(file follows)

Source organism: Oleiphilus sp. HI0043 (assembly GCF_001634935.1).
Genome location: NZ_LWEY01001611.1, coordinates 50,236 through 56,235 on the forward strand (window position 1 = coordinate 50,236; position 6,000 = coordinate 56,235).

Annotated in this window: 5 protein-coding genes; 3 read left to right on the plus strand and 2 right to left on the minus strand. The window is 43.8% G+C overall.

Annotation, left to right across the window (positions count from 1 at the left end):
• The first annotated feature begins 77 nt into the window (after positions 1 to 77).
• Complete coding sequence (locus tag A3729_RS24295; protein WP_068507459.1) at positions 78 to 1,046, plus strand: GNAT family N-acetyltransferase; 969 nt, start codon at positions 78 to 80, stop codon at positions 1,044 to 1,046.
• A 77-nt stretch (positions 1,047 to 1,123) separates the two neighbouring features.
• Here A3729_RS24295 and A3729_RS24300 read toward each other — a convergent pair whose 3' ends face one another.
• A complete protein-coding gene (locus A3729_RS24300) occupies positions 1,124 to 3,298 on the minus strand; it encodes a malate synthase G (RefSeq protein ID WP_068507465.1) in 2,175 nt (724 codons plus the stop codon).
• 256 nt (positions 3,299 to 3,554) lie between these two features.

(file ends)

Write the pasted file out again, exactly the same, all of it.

Source organism: Oleiphilus sp. HI0043 (assembly GCF_001634935.1).
Genome location: NZ_LWEY01001611.1, coordinates 50,236 through 56,235 on the forward strand (window position 1 = coordinate 50,236; position 6,000 = coordinate 56,235).

Annotated in this window: 5 protein-coding genes; 3 read left to right on the plus strand and 2 right to left on the minus strand. The window is 43.8% G+C overall.

Annotation, left to right across the window (positions count from 1 at the left end):
• The first annotated feature begins 77 nt into the window (after positions 1 to 77).
• Complete coding sequence (locus tag A3729_RS24295; protein WP_068507459.1) at positions 78 to 1,046, plus strand: GNAT family N-acetyltransferase; 969 nt, start codon at positions 78 to 80, stop codon at positions 1,044 to 1,046.
• A 77-nt stretch (positions 1,047 to 1,123) separates the two neighbouring features.
• Here A3729_RS24295 and A3729_RS24300 read toward each other — a convergent pair whose 3' ends face one another.
• A complete protein-coding gene (locus A3729_RS24300) occupies positions 1,124 to 3,298 on the minus strand; it encodes a malate synthase G (RefSeq protein ID WP_068507465.1) in 2,175 nt (724 codons plus the stop codon).
• 256 nt (positions 3,299 to 3,554) lie between these two features.